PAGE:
How to lay artificial Grass on concrete (4 easy steps)
Artificial grass can be a great way to improve a hard area in your garden. Many people choose to cover their driveways, patios and other hard areas in artificial grass.
If you have moved into a house with a concrete driveway or a large patch of concrete in the back you may want to transform it into something softer without having to remove it.
Preston has been particularly bad for concrete backyards and driveways. This section is here to show you how to brighten up your concrete with some lovely artificial grass.
Reasons to cover your concrete with artificial grass
IT looks better
Too much concrete can create a drab depressing environment. Artificial grass can introduce a feeling of life and vibrance with its bright evergreen impact.
It’s not slippy
Concrete and other hard surfaces can get slippy with ice, algae, moss or mub build up. Other than constant maintenance, there is not much that can be done about this.
Artificial grass can save the day here as maintains its non slip surface in almost all conditions we would see in Preston.
Easy and cheap
When looking to improve or alter your concrete there are a few options such as getting rid of it, covering it with paving or some outdoor walkway coverings. These options can work but they all fall short of artificial grass in either, looks, price or time consumed to do.
Artificial grass is surprisingly cheap to buy and fast to install. It needs to setting time and does not need large amount of manual labor to install… providing you have the right base.
Before we get into how to lay your artificial grass there are two preliminary considerations
Ignoring these could make all your hard work a waste of time
1. The right type of concrete base for artificial grass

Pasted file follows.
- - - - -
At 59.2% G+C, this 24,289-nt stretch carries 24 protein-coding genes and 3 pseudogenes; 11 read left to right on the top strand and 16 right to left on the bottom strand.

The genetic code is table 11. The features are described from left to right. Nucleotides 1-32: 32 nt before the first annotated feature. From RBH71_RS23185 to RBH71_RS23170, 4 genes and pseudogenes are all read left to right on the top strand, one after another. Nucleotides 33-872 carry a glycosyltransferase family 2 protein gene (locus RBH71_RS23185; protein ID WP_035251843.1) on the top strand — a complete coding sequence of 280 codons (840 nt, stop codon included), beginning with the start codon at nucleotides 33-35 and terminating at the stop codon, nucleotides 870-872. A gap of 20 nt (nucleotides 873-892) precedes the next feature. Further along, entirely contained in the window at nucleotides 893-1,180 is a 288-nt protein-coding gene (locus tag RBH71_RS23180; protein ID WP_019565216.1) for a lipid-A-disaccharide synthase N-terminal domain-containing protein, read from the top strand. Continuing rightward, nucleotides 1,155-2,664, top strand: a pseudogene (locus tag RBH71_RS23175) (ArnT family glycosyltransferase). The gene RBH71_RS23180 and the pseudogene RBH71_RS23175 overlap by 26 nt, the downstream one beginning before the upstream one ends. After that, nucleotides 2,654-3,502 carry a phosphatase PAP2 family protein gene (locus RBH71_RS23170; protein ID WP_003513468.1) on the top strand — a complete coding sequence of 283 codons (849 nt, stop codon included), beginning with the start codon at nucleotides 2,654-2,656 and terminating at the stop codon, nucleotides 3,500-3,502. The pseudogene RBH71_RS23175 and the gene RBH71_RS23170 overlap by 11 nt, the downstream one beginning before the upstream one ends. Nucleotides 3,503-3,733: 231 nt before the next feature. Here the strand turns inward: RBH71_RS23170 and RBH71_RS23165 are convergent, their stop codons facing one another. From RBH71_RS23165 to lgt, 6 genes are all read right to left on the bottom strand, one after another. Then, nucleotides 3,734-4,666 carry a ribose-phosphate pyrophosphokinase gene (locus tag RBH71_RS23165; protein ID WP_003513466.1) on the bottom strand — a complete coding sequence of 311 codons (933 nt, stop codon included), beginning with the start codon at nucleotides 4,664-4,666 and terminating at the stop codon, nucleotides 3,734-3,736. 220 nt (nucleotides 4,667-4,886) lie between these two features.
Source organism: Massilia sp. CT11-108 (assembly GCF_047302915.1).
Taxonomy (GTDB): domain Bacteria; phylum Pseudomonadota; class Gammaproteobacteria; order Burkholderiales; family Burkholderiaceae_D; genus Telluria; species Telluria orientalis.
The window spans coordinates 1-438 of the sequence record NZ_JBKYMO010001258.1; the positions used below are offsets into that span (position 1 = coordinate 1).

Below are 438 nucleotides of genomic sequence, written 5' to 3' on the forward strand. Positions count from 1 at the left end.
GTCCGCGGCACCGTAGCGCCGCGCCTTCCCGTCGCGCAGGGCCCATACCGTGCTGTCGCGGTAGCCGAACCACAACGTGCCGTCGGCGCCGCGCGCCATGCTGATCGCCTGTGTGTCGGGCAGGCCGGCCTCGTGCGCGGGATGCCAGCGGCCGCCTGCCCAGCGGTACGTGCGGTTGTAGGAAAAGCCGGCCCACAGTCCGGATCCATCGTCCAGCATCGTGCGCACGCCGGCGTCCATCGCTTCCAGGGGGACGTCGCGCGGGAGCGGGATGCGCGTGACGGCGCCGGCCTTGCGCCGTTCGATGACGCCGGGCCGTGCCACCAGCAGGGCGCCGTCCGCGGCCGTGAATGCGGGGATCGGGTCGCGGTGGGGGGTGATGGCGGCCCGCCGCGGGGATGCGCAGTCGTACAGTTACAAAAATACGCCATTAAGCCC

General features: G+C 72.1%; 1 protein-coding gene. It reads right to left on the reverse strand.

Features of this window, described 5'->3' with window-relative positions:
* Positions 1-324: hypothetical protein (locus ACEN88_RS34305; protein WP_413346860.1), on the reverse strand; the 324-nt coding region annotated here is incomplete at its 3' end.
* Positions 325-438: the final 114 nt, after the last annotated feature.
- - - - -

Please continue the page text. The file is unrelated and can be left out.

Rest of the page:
Flat concrete bases can work very well with artificial grass and give the surface a long life however there can be some problems when it comes to level and drainage.
Some of our artificial grass customers in Preston want to use it to cover concrete which is past its sell-by-date. Its cracked, chinks are missing and it is becoming uneven. This type of surface is not suitable as a base. Its likely to move around and become more uneven which with show in the artificial grass covering.
The best thing to do in this situation is to get rid of the old surface and start from scratch.
Surfaces with small imperfections are ok, they will be evened out by the artificial grass underlay. Some slightly damaged surfaces may need to be leveled with self leveling substances first.
2. Artificial grass drainage on concrete
If your concrete had puddles forming on it, it’s likely that your new fake lawn will as well. Make sure there is a plan for drainage before installing your surface layers.
Drainage can be improved in a number of ways but it really depends on the surface. If you have flat concrete with one or two areas that pool it can be a good idea to drill holes through the concrete to let the water drain into the soil below.
Installing artificial grass on concrete: step by step guide
Laying an artificial lawn on concrete usually better done by experts as there are many small nuances which cannot be described in a short guide. However if you are reasonably practical you may be able to do a good job.
Here is the key information you need to lay your artificial grass on top of concrete.
Pro tip: if you are using foam underlay, don’t do it on a windy day
- Stanley knife
- Stiff brush
- Artificial grass
- Joint tape
- Foam underlay (optional)
Step 1: Prepare the surface
The artificial grass or foam underlay will need to have a decent bond with the concrete surface. Any sand, grit or debris will interfere with this bond and could mean your fake grass will move around and crease after being laid.
Clean off any dirt with a hose, brush or power wash then leave to dry.
Drill drainage holes